The provision of professional certified valuation documents is a core element of our business. We specialise in creating valuations of art, antiques and jewellery for a number of purposes, including:
- Inheritance Tax (probate)
- Capital Gains Tax
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Lyon & Turnbull work closely with an increasing number of UK based professional advisors, including lawyers, accountants, insurers, private bankers, art advisors, estate managers and many others.
We regularly speak to our clients, both private and professional, to review the services we offer; taking into account legal and regulatory changes, information technology developments or other circumstances which may affect requirements. As a result we are able to respond quickly to our clients’ needs on an informed and experienced basis, and are consistently rated as amongst the best valuation providers by industry professionals.
Recognising that clients often have exacting schedules and may be operating under difficult circumstances, we provide a quick and efficient service, competitive in both cost and speed of delivery.
Our service: reliable, discreet and knowledgeable
Each member of our specialist valuations team has years of experience providing fair market valuations. They work in partnership with our various specialist departments to ensure that the knowledge and expertise applied to each valuation is of the highest standard.
To find out more or if we can be of assistance, please contact our Valuations Team.
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No 1 | AUGUST 2016
The 2015 Insurance Act: Good faith and accuracy of material information | Implications of contents underinsurance | John Sibbald, Consultant, Lyon & Turnbull
The Insurance Act 2015, which is the result of a joint review by the Law Commission and Scottish Law Commission into insurance law, comes into force this month. Together with the 2013 consumer insurance reforms, the new Act represents the greatest change to insurance contract law in this country in over 100 years. It will amend certain key sections of The Marine Insurance Act 1906, although it is worth noting that this Act has not been repealed.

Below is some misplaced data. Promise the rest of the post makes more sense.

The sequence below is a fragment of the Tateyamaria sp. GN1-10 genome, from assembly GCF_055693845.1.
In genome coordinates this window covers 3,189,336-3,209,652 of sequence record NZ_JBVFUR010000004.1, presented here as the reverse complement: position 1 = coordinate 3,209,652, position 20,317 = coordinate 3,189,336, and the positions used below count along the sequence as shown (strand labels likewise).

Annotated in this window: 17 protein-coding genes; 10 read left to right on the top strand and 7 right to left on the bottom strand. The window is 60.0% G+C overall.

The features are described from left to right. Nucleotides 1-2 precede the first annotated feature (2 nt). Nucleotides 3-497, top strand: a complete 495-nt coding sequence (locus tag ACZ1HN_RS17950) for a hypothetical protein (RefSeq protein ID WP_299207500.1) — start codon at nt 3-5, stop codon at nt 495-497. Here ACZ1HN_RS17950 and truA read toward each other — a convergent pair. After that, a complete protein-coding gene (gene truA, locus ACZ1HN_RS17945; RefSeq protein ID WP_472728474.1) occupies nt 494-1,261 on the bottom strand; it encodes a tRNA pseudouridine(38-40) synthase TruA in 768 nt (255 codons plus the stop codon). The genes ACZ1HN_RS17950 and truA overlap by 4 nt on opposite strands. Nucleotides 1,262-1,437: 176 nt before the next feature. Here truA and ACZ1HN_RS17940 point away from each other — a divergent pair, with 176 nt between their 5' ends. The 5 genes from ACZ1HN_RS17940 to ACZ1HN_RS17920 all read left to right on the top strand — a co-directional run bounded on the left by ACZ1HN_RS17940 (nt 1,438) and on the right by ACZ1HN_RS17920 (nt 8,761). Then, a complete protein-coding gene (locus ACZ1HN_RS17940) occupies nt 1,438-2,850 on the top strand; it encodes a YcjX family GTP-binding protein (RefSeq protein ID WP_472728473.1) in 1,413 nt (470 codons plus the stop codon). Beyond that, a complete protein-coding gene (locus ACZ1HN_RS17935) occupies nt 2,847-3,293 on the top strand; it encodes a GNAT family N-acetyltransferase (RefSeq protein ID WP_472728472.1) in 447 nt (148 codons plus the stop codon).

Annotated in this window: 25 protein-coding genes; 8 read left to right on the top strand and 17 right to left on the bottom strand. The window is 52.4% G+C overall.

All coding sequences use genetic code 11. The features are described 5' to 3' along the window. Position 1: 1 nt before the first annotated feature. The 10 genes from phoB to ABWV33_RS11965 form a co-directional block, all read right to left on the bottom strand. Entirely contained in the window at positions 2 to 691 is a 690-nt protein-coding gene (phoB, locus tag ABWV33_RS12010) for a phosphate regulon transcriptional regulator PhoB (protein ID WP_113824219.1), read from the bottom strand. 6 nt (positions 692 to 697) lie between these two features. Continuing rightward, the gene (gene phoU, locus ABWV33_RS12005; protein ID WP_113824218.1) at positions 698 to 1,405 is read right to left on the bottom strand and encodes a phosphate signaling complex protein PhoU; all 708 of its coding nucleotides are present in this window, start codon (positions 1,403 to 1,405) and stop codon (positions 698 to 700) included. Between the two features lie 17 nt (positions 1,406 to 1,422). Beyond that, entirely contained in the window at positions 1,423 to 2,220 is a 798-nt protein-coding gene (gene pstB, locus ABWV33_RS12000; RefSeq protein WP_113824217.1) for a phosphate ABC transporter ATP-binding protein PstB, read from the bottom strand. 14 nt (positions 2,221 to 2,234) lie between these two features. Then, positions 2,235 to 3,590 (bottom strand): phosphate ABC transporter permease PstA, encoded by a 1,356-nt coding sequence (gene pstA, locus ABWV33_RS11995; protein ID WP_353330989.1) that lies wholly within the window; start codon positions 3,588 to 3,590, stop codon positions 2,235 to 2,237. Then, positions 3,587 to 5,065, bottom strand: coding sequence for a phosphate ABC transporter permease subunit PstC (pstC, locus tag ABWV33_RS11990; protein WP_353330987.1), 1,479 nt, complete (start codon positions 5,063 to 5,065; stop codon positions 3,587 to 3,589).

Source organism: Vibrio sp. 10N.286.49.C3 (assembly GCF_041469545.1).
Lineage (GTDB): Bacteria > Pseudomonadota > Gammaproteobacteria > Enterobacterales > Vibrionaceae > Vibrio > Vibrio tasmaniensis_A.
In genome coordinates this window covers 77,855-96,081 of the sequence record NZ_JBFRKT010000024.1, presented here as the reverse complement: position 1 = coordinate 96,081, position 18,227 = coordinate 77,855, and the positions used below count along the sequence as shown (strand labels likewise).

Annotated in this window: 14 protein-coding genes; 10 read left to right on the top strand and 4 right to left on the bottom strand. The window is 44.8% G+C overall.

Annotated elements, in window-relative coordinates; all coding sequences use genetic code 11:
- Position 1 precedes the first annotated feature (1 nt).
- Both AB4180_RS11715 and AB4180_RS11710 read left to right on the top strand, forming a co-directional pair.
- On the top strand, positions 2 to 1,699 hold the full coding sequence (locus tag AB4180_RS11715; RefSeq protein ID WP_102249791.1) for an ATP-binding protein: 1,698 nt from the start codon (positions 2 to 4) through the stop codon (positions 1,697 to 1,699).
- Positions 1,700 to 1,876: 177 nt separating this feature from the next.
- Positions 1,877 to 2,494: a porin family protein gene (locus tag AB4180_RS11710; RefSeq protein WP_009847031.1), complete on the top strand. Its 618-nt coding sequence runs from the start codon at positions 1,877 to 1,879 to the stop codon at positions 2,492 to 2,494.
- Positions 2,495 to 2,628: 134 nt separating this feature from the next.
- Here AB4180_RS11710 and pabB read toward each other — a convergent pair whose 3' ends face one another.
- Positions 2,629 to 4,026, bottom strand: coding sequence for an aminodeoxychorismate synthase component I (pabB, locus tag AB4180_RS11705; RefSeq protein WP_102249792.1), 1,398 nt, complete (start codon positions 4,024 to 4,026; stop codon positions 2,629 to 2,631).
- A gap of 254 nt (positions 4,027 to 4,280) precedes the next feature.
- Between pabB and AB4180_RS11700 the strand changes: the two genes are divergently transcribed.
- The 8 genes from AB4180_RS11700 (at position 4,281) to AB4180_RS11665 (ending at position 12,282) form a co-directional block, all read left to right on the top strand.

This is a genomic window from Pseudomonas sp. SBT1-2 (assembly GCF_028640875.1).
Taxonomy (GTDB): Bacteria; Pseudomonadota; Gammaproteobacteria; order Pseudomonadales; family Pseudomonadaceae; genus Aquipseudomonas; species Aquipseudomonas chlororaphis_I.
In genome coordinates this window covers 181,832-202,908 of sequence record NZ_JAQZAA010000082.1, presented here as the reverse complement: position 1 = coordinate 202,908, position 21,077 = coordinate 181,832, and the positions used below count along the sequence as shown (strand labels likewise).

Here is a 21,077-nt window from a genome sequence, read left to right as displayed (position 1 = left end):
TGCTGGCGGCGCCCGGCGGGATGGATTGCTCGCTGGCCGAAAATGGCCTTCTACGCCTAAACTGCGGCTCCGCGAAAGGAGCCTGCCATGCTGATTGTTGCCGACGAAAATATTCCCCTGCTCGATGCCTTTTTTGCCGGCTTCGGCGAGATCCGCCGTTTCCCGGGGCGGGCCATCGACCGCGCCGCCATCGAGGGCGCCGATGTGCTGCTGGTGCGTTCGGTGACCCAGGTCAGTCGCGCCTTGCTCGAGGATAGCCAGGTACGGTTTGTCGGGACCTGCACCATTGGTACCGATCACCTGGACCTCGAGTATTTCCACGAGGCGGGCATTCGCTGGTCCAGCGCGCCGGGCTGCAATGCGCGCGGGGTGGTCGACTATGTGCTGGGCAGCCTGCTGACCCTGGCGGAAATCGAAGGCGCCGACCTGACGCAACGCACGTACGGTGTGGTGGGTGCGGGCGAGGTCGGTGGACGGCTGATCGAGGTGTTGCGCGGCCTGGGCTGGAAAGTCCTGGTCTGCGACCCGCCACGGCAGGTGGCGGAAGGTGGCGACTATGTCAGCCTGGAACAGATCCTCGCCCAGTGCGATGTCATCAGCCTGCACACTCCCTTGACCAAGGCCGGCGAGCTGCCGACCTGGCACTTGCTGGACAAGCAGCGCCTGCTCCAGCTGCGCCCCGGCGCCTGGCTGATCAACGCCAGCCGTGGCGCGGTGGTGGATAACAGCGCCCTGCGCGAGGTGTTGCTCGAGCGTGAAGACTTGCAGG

Although the changes introduced into the new Act will apply to business (i.e. non consumer) insurance, it is a timely reminder of some of the implications of The Consumer Insurance Act 2012 which came into force on 6 April 2013 and which deals with insurance for home, car, pet, travel, life, critical illness and income protection insurance, health insurance and pension annuities. As with the 2015 Act, good faith and accuracy of material information also play an important role.
The Consumer Insurance Act 2012
The 2012 Act gave customers more clarity on what information they need to disclose to their insurer when taking out insurance. It created an obligation on the part of the insurer to ask specific questions to obtain relevant information about the circumstances relating to the purchase of insurance. The Act gives legal protection if the purchaser unknowingly gave incorrect or incomplete information to the insurer. The insurer would not be able to decline a claim on the grounds of non-disclosure unless the purchaser carelessly or deliberately lied or misrepresented his circumstances.
The Act generally expects the purchaser to take reasonable care to avoid misrepresenting his circumstances when answering questions posed by the insurer. This means ensuring that information given to the insurer is not knowingly untrue or misleading. The Act also applies to insurance renewals made after 6 April 2013.
The purchaser has a duty to check the renewal notice and notify the insurer if the information held about his circumstances has changed or is incorrect. Some renewal notices, of course, often specifically ask customers to check that specific important information is correct.